Sri Lanka Central Bank loses on forex assets in 2015
ECONOMYNEXT – Sri Lanka’s Central Bank has lost Rs19.6 billion in 2015, taking the total up to Rs76 billion over three years, with the monetary authority also making a a Rs15.1 billion loss on foreign financial assets, accounts show.
Net losses reduced from Rs32.3 billion to Rs19.6 billion.
In general a central bank makes profits from inflation, by either printing money to finance the government (profits from local currency assets) and then from currency depreciation, as printed money generates a balance of payments crisis and the domestic currency collapses.
Harmless profits can only be made on investment income from its forex assets portfolio.
In general, when inflation is low and the currency is strong, a pegged exchange rate central bank will only make moderate profits. If large volumes of liquidity is mopped up (sterilized) to build up reserves above the domestic monetary base, it can also make losses.
Sri Lanka’s Central Bank has been making continuous losses for the past three years, which now total Rs76 billion. Total comprehensive losses under International Financial Reporting Standards are even higher.
In 2016, it made losses despite the currency collapsing, and a steep rise in inflationary financing of the government deficit and the winding down of mopped up liquidity.
According to published accounts, there was a loss of Rs15.1 billion on foreign currency financial assets, down from a Rs26.8 billion profit in 2014.
The Central Bank’s gross foreign currency assets fell from $1,054 million in 2014 to Rs1,028 billion in 2015.
Meanwhile, foreign currency liabilities climbed from Rs468 billion to Rs574 billion.
"..[O]ne can argue that since a central bank can depreciate, inflate and print unlimited amounts of money, it can impoverish every saver, every wage earner and destroy the real value of every pension fund and remain solvent," the EN policy columnist warned in 2015, while accurately forecasting the build-up of the current balance of payments crisis.
"The government also remains solvent by destroying the real value of domestic currency debt and making pensioners destitute."
"This is what Sri Lanka was doing for many years. That is why Sri Lankans became poorer than say Maldivians or Singaporeans after independence. The root cause was the Central Bank, which allowed the state to spend and default repeatedly in real terms."
Changing balance sheet
The nature of the central bank’s balance sheet was now changing compared to the 1980s and 1990s.
Since the 2009 balance of payments crisis, it has been accumulating debt in the form of swaps (forex guarantees given to domestic players) in a quasi-fiscal activity, which should be discouraged, and it has also borrowed from the Reserve Bank of India.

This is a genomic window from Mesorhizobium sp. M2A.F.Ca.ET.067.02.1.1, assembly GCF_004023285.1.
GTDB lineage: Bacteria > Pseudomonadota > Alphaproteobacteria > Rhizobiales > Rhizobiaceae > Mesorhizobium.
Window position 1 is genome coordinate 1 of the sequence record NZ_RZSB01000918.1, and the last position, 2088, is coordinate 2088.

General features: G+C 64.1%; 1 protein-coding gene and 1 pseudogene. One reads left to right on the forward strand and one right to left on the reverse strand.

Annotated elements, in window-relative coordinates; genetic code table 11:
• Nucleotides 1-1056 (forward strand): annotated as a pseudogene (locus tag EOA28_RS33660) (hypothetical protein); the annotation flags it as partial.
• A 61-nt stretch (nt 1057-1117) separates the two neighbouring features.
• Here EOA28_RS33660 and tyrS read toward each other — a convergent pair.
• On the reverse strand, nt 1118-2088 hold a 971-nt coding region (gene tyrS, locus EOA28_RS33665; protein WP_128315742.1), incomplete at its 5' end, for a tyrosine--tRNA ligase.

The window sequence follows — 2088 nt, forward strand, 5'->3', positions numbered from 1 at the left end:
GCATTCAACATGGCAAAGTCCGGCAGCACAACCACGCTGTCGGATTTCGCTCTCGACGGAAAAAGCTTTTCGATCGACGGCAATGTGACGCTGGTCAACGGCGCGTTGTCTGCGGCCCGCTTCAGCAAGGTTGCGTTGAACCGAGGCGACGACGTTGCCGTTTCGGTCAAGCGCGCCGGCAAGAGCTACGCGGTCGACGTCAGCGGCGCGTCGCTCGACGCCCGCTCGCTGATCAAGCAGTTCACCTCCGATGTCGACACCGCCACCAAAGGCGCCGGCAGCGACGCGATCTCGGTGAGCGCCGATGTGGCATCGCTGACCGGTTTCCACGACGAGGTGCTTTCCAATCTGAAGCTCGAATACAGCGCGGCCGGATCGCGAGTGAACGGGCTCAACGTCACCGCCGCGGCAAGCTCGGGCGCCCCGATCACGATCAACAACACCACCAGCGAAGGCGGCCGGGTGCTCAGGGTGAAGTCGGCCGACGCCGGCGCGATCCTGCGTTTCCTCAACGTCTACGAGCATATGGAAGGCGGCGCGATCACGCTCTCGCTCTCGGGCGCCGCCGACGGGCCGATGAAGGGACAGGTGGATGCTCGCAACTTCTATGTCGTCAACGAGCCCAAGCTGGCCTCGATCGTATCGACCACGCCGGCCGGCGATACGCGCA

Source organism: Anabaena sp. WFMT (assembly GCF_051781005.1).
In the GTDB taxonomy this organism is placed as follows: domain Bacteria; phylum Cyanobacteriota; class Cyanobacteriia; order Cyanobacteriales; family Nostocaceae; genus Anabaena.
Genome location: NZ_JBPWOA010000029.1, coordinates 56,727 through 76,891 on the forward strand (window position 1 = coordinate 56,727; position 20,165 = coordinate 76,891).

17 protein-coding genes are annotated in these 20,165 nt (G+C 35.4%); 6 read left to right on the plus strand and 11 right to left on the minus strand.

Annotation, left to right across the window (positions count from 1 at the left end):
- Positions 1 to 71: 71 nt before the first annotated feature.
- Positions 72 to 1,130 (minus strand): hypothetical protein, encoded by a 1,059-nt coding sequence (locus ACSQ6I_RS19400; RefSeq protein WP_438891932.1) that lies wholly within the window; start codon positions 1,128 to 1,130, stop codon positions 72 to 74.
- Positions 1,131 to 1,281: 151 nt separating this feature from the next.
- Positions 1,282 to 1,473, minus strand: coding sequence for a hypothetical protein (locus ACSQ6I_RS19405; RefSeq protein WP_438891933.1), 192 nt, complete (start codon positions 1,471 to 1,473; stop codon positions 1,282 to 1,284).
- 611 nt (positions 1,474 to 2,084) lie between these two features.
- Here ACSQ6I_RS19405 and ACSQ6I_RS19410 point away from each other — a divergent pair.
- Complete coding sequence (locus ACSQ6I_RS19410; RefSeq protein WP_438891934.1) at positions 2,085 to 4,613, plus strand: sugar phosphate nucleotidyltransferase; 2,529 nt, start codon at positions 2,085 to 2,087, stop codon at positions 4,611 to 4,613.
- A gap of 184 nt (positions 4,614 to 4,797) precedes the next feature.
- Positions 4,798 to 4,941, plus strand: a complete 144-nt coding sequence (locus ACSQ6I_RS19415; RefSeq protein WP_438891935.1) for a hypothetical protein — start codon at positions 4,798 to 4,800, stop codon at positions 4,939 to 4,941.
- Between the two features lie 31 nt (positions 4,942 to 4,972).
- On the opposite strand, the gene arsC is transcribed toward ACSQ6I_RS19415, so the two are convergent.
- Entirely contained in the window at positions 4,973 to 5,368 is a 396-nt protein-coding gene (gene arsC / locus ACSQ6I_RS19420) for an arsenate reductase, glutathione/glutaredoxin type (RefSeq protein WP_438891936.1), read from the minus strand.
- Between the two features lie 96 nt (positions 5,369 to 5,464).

When forex liabilities mount, it can no longer inflate its way out of the problem. A similar problem was faced by the Philippines’ central bank.
"In 1984, the Philippines’ central bank lost 27 billion pesos, with 14 billion pesos lost on swaps and 5.3 billion pesos on forward cover," Bellwether pointed out.
"What this meant was that, when the Peso depreciated, it no longer made profits because it lost on the swap."
"This is the danger to the central bank. While it can always get out of local currency obligations by printing away and imposing losses on the general population, it cannot do the same thing for dollar obligations. Sri Lanka’s reserves are not negative yet."
"But if $1.5 billion are borrowed and spent on currency defence or repayments of foreign loans, then it can get partway there."
In the past, Sri Lanka only borrowed from the International Monetary Fund. The IMF typically lends money after a float of the currency, and even then only a portion of the loan.
Bellwether also pointed out that the practice of giving ‘provisional advances’ also forces Sri Lanka’s Central Bank to make a loss.
Bellwether has advocated Central Bank reforms to stop provisional advances. The columnist also called upon the Central Bank not to transfer profits to the government.
This year, due to losses made according to the monetary law act, where it is forced to take into account unrealized losses, the profit transfer had not happened. However, provisional advances continue to be made.
W A Wijewardene, a former Deputy Governor of the Central Bank, has already warned about the depleting capital of the Central Bank.
Total equity measured in rupees has fallen to Rs54 billion in 2015 from Rs187 billion in 2012, when the Central Bank last made profits.
The depleting capital is also a reflection of the overall problem facing the Central Bank’s balance sheet.
The Central Bank’s net forex reserves are also no longer sufficient to cover the domestic rupee monetary base.
As a result, inflation and currency depreciation in general, and Central Bank operations in particularly are poorly understood. (Colombo/June01/2016)